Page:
The Tamir Rice case is probably the most heartbreaking story I’ve covered in a long time. A young boy doing something that shouldn’t have been an issue was shot by police. There was tons of outrage and I understand exactly why people were upset. I mean, he was only 12-year-old and playing in a park. There shouldn’t have been an issue.
Unfortunately, there was.
Now, the federal government has declined to pursue charges against the officers involved in the shooting.
The Justice Department announced Tuesday that it would not bring federal criminal charges against two Cleveland police officers in the 2014 killing of 12-year-old Tamir Rice, saying video of the shooting was of too poor a quality for prosecutors to conclusively establish what had happened.
In closing the case, the department brought to an end a long-running investigation into a high-profile shooting that helped galvanize the Black Lives Matter movement and that became part of the national dialogue about police use of force against minorities, including children. The decision, revealed in a lengthy statement, does not condone the officers’ actions but rather says the cumulative evidence was not enough to support a federal criminal civil rights prosecution.
Tamir was playing with a pellet gun outside a recreation center in Cleveland on Nov. 22, 2014, when he was shot and killed by Officer Timothy Loehmann, who is white, seconds after Loehmann and his partner, Officer Frank Garmback, arrived at the scene. The officers were called to the recreation center after a man drinking beer and waiting for a bus had called 911 to report that a “guy” was pointing a gun at people. The caller told a 911 dispatcher that it was probably a juvenile and the gun might be “fake,” though that information was never relayed to the officers.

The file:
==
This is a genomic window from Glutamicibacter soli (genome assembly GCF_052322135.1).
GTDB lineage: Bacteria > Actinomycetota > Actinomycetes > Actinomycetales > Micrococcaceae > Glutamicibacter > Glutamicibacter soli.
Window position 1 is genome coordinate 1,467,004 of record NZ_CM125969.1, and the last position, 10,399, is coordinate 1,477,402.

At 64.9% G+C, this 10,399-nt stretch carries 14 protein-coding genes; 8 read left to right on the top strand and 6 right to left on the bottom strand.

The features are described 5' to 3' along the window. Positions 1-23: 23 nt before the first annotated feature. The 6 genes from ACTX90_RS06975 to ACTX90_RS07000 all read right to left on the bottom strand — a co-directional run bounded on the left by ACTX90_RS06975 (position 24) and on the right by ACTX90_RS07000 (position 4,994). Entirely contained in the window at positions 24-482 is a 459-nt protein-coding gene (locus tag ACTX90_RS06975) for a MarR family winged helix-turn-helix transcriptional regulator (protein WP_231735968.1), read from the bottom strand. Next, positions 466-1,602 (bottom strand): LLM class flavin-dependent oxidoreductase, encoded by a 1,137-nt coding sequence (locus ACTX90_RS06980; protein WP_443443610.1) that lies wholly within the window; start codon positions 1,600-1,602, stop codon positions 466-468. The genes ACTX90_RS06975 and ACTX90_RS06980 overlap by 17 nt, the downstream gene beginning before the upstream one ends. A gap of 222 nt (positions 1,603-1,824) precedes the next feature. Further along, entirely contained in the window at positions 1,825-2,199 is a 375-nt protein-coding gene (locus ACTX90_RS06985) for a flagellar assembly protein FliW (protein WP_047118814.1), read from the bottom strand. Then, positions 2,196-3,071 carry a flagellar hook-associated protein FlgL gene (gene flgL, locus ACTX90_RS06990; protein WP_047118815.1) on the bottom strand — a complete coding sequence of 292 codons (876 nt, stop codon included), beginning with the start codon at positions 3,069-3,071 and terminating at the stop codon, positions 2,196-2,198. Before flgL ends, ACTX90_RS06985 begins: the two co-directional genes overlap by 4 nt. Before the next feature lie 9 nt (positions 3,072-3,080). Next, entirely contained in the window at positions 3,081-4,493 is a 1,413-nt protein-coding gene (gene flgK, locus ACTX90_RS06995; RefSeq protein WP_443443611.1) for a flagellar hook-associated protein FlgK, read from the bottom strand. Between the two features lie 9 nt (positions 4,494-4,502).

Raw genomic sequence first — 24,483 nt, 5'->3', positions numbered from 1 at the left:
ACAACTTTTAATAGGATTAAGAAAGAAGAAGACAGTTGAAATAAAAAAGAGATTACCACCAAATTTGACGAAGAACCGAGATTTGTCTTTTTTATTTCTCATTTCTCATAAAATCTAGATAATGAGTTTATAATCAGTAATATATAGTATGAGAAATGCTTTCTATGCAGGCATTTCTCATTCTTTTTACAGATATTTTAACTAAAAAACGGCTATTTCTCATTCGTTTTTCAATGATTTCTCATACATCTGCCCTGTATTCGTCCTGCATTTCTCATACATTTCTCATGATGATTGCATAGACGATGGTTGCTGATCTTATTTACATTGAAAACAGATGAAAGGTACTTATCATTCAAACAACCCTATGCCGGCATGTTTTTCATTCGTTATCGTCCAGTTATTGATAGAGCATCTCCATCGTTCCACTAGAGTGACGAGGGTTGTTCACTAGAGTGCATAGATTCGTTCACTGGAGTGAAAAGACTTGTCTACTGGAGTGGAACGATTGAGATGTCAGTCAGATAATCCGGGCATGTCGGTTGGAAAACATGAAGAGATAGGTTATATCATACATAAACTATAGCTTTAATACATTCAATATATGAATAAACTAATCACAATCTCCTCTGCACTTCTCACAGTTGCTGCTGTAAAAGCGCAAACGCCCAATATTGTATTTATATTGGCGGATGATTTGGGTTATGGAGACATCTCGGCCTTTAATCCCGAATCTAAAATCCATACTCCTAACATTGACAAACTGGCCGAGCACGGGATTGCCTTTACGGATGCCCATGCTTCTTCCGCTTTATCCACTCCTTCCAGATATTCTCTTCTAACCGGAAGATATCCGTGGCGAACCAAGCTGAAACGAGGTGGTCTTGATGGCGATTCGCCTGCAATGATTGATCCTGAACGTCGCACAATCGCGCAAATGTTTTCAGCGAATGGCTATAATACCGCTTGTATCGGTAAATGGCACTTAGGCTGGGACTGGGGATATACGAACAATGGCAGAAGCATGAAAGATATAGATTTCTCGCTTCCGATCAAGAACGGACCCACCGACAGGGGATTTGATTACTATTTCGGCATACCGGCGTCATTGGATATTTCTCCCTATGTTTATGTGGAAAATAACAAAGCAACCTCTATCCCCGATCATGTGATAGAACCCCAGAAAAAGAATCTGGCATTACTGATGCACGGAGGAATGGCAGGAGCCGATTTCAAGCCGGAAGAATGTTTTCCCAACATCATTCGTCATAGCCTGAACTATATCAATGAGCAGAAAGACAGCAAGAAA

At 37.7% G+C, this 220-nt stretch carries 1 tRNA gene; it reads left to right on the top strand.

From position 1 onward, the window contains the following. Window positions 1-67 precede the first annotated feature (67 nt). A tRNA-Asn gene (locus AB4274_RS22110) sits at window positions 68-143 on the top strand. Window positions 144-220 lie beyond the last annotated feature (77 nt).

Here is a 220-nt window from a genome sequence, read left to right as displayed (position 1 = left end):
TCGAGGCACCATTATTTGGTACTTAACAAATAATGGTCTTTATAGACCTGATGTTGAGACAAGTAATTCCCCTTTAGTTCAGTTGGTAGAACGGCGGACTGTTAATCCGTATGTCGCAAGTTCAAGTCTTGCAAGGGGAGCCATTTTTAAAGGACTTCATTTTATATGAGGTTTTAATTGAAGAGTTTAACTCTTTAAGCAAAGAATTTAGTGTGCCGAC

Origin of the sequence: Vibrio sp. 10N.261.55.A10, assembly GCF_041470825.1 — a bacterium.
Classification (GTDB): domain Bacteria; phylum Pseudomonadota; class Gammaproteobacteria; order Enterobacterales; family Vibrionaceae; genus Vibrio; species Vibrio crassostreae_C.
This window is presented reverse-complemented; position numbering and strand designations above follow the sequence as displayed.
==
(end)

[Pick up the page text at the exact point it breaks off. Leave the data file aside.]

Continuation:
Let’s be honest, as tragic as Rice’s death might have been, the Justice Department has made the right call here.
First, let’s face the facts. Namely that determining if something is a pellet gun or a real firearm is virtually impossible in the split second you need to react.
Further, let’s also note that whether the witness believed it to be a “fake” or not, that information doesn’t need to be given to the officer. The caller had no definitive knowledge it was a fake, only a guess, which is irrelevant to the officers on the scene. They’ll need to assume it’s a real gun regardless of what some dude drinking a beer on a bus stop bend might think.
Having seen the video of the incident, Rice’s “gun” looked real enough. It’s a bad quality video, though, and it would be difficult to determine much of anything to conclude definitively the officers did anything illegal.
Changes need to happen because of Tamir Rice, but charges against these officers–the very same officers who will have to deal with the fact they were involved in the killing of a 12-year-old boy–aren’t what we need. What we need is to teach our kids that even semi-realistic guns aren’t toys that should be played with out in public, that they shouldn’t be pointed at people in general, and that if the police show up there’s a good chance they believe it’s a real gun, so do as you’re told.
We need to learn from this, but until people can get past the racial component, we won’t.